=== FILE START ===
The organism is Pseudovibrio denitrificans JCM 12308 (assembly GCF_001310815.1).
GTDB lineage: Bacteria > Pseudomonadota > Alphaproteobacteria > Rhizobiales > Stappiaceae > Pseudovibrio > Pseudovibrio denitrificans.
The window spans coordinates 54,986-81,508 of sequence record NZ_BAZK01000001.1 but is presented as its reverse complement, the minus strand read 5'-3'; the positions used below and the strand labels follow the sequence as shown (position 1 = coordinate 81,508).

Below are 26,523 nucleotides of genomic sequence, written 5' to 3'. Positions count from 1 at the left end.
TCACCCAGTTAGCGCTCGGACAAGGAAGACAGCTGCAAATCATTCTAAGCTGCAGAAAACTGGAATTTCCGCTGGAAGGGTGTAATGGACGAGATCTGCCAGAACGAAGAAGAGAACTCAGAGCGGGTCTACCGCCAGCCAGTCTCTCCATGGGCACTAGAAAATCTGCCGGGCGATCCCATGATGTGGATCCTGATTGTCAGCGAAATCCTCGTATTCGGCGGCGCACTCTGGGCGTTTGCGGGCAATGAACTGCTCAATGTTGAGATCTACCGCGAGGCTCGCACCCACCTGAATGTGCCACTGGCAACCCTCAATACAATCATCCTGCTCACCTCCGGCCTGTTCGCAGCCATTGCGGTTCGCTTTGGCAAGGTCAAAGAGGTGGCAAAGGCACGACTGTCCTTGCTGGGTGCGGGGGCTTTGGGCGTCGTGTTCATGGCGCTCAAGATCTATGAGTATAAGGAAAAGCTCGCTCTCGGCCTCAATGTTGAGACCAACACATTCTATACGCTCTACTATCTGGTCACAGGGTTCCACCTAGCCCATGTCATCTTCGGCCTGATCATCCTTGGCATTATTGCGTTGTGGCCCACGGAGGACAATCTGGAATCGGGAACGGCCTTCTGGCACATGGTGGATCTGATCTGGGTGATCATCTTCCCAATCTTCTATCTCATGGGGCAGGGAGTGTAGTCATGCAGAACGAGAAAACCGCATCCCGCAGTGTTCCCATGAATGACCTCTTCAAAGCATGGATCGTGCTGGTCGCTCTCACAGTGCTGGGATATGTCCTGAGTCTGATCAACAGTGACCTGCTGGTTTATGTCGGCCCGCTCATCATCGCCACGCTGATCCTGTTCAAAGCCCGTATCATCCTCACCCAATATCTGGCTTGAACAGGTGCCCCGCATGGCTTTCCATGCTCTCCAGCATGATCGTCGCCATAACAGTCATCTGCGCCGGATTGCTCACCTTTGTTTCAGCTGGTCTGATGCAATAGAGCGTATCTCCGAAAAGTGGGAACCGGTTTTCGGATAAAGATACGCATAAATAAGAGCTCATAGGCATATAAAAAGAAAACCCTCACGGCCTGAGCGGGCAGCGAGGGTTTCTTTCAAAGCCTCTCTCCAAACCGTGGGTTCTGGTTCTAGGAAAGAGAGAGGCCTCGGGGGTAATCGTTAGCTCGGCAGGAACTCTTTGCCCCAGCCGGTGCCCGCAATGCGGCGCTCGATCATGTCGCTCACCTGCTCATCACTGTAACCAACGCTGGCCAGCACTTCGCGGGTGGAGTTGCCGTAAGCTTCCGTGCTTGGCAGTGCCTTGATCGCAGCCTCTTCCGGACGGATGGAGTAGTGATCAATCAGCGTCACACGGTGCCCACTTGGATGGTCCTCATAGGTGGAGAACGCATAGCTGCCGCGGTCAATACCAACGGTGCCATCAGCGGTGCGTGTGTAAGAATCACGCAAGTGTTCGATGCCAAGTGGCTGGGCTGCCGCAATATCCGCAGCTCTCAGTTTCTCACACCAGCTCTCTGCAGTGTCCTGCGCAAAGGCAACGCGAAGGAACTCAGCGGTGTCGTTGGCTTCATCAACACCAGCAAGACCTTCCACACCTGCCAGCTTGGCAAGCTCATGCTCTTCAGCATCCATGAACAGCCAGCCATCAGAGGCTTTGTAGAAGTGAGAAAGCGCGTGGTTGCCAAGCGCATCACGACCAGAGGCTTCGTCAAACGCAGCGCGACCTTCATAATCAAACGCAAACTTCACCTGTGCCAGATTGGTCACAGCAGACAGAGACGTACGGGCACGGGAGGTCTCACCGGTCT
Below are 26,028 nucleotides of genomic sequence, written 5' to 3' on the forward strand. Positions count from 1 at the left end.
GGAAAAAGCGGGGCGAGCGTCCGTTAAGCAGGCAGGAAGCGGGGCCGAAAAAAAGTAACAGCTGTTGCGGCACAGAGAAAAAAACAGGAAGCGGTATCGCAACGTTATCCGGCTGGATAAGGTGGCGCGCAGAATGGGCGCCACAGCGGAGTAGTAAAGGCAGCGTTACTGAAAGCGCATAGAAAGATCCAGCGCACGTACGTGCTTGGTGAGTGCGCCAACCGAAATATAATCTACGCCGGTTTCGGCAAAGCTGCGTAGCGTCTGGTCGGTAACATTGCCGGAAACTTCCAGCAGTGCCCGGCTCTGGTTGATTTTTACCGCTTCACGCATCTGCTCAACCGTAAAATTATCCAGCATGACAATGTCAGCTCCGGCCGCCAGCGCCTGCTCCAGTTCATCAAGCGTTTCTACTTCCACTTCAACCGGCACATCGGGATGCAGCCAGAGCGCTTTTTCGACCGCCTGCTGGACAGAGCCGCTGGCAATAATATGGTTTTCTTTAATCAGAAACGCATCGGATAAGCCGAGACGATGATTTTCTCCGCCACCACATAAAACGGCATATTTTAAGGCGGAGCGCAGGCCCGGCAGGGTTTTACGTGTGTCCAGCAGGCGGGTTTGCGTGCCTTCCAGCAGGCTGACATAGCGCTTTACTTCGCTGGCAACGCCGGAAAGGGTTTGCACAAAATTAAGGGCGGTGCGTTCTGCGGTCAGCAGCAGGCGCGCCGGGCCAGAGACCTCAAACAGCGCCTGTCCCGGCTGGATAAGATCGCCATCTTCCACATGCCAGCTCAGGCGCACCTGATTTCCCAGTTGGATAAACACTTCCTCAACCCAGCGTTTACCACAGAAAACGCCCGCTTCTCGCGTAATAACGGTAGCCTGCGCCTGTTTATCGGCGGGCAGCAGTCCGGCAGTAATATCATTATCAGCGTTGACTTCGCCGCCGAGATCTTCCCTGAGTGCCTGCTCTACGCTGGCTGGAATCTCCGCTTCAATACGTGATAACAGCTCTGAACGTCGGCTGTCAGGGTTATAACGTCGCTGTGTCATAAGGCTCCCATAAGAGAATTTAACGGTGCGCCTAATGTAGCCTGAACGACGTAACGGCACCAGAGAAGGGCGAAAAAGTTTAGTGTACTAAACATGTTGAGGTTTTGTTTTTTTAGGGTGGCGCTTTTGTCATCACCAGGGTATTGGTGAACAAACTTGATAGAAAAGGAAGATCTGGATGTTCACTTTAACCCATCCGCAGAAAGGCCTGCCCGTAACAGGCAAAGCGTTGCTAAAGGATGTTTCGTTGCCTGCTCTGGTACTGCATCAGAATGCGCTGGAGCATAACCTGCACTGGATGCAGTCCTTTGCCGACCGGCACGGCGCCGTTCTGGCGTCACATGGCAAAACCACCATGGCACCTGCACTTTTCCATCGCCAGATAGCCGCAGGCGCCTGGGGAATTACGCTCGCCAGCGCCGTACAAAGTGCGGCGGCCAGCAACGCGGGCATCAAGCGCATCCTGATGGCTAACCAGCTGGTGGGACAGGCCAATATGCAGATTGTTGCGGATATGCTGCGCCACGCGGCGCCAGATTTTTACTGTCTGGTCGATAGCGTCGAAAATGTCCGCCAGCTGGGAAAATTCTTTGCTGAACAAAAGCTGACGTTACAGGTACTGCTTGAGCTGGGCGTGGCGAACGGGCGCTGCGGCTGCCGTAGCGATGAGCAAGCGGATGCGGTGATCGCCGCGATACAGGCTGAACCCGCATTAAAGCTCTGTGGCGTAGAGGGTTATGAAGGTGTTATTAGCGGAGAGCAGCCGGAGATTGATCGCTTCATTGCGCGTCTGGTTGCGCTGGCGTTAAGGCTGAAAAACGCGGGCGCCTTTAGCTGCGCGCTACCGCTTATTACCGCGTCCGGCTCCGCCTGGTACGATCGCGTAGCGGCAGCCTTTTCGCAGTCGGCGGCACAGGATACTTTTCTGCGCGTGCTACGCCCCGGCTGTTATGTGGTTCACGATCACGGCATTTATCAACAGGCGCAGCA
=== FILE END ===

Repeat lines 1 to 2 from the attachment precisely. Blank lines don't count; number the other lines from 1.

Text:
The organism is Pseudovibrio denitrificans JCM 12308 (assembly GCF_001310815.1).
GTDB lineage: Bacteria > Pseudomonadota > Alphaproteobacteria > Rhizobiales > Stappiaceae > Pseudovibrio > Pseudovibrio denitrificans.